A five-coat, four-bake process produces the very bright Ultrasonic Blue Mica 2.0. A six-coat, four-bake process results in Infrared which could not be achieved with conventional painting. The process required major changes to Lexus’ paint technology to accommodate it on the production line.
The first coat is a primer followed by silver and then a clear coat, followed by the color coat that reflects off the silver to give an additional luster. A final top color coat is then applied. (Molten Pearl uses a four-layer process made possible by the strength of its primer material and vibrant primary color, meaning a silver reflective coat is not necessary.) The vehicle passes through baking ovens four times during the process, and is sanded by hand with a gentle water-based application. Inspectors scrutinize each vehicle to ensure the paint meets strict standards.
Other RC F colors include Ultra White, Liquid Platinum, Nebula Gray Pearl and Obsidian.
Cutting Through the Night
Those winding roads that sports car drivers love to explore tend to lack streetlamps. The RC F cuts through the darkness with standard LED headlamps and separate L-themed daytime running lamps (DRLs). They flood the road with light and give the RC F a powerful face.
Available unique shaped lenses and multi-LED lamps are used for both high and low beam. Each of the three LED lamps in the high-grade headlamp contains both high and low beam lamps. And all three are lit when the headlamp is on. The L-shaped low-beam lamp expresses the Lexus identity.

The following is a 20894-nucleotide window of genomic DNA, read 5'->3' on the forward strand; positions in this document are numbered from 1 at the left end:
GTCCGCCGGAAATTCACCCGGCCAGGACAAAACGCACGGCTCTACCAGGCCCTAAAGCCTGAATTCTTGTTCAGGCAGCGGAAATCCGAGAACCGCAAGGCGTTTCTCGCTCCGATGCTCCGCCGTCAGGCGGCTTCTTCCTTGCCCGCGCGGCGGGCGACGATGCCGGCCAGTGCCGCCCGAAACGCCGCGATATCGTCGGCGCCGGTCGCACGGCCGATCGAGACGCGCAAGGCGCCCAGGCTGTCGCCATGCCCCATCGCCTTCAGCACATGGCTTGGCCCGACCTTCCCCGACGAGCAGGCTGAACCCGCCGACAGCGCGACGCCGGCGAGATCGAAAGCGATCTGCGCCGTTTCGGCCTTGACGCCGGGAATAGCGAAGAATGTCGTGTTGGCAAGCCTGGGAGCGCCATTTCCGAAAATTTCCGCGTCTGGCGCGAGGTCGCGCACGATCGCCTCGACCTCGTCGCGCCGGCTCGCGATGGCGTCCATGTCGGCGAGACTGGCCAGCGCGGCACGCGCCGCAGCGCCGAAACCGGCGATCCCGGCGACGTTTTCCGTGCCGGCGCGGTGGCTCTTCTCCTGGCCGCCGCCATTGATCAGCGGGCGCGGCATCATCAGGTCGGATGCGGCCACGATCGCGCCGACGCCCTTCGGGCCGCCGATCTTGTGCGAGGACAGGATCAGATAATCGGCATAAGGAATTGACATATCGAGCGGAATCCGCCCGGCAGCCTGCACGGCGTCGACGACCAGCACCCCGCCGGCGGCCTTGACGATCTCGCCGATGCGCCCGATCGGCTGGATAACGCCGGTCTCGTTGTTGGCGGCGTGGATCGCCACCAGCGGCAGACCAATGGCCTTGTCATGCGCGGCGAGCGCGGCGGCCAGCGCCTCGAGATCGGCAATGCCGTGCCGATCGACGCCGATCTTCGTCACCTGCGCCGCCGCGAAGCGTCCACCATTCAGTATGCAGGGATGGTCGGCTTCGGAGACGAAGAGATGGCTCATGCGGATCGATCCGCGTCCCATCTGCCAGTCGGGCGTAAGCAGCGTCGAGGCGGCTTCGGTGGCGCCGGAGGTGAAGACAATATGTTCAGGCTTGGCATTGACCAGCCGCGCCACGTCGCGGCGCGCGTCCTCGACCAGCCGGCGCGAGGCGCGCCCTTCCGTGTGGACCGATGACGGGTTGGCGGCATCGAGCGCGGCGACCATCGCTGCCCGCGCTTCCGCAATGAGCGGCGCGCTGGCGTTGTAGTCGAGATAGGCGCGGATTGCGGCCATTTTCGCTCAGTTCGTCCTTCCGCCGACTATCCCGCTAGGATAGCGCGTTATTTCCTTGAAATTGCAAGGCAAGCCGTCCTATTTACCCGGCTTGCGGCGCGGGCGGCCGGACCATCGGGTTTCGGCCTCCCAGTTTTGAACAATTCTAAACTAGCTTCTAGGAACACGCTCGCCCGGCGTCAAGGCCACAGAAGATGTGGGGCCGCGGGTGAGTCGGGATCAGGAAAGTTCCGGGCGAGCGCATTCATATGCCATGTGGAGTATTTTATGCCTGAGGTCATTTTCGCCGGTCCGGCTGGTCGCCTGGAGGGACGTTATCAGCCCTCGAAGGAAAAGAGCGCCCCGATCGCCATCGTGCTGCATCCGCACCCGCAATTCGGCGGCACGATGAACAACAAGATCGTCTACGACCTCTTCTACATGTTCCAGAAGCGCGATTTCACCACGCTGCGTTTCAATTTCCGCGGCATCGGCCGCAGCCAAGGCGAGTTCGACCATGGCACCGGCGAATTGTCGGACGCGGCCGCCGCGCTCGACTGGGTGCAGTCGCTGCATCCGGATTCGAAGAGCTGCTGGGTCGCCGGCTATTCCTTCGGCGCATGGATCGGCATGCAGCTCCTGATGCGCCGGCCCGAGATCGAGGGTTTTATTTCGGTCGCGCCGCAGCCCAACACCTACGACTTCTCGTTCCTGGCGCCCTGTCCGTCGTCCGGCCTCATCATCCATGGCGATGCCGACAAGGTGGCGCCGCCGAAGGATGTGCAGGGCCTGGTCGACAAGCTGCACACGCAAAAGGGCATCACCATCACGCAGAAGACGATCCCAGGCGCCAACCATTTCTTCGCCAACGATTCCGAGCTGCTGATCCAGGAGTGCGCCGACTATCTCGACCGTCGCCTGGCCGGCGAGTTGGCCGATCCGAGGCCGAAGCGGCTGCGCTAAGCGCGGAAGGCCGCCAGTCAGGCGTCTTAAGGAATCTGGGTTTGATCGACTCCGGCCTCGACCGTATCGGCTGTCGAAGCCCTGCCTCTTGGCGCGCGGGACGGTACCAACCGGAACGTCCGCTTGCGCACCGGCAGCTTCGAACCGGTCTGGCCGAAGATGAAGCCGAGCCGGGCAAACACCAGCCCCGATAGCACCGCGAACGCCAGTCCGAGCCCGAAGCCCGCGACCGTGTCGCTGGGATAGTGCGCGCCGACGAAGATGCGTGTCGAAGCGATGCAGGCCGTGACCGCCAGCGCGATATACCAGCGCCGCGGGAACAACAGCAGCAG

Penetrating LED lamps generate heat, so a small thermostatically controlled cooling fan is installed behind each headlamp assembly — a bit of technology borrowed from world endurance championship racecar design.
Distinctive Rear Light Signature
Lexus designed the RC F to leave a distinct nighttime signature as it passes – which it will be doing often. Like the headlamps, the rear combination lamps show the distinct Lexus L-shape motif. But, rather than simply embed the motif as a graphic element within the lamp unit, the surface is raised to create a three-dimensional “L” effect.
A clever lens design gives the sparkling-gem effect of 50 LEDs per side but uses 24 per side. There are two inner lenses, a stepped inner lens and an outer lens with a series of multi-layered serrations on its surface, three for each LED bulb.
Designed for Track Drivers, by Track Drivers